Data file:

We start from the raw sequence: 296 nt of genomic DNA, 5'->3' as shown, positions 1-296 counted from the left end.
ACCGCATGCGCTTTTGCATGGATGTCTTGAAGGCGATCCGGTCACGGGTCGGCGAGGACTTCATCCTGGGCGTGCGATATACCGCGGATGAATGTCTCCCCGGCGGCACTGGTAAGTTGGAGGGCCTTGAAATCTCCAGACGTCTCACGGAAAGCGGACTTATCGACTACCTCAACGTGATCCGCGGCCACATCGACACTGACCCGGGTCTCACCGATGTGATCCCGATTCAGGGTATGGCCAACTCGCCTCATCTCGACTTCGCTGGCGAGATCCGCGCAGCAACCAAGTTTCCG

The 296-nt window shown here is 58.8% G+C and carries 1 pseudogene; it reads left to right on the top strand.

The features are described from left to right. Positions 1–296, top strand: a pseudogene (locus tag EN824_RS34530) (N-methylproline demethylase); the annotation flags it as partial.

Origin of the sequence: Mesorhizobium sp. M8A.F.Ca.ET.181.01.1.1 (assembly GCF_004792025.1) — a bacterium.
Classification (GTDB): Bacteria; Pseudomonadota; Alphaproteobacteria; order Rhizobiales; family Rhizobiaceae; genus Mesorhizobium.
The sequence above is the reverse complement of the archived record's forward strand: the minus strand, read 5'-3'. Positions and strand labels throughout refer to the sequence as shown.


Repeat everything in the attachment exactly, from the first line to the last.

We start from the raw sequence: 296 nt of genomic DNA, 5'->3' as shown, positions 1-296 counted from the left end.
ACCGCATGCGCTTTTGCATGGATGTCTTGAAGGCGATCCGGTCACGGGTCGGCGAGGACTTCATCCTGGGCGTGCGATATACCGCGGATGAATGTCTCCCCGGCGGCACTGGTAAGTTGGAGGGCCTTGAAATCTCCAGACGTCTCACGGAAAGCGGACTTATCGACTACCTCAACGTGATCCGCGGCCACATCGACACTGACCCGGGTCTCACCGATGTGATCCCGATTCAGGGTATGGCCAACTCGCCTCATCTCGACTTCGCTGGCGAGATCCGCGCAGCAACCAAGTTTCCG

The 296-nt window shown here is 58.8% G+C and carries 1 pseudogene; it reads left to right on the top strand.

The features are described from left to right. Positions 1–296, top strand: a pseudogene (locus tag EN824_RS34530) (N-methylproline demethylase); the annotation flags it as partial.

Origin of the sequence: Mesorhizobium sp. M8A.F.Ca.ET.181.01.1.1 (assembly GCF_004792025.1) — a bacterium.
Classification (GTDB): Bacteria; Pseudomonadota; Alphaproteobacteria; order Rhizobiales; family Rhizobiaceae; genus Mesorhizobium.
The sequence above is the reverse complement of the archived record's forward strand: the minus strand, read 5'-3'. Positions and strand labels throughout refer to the sequence as shown.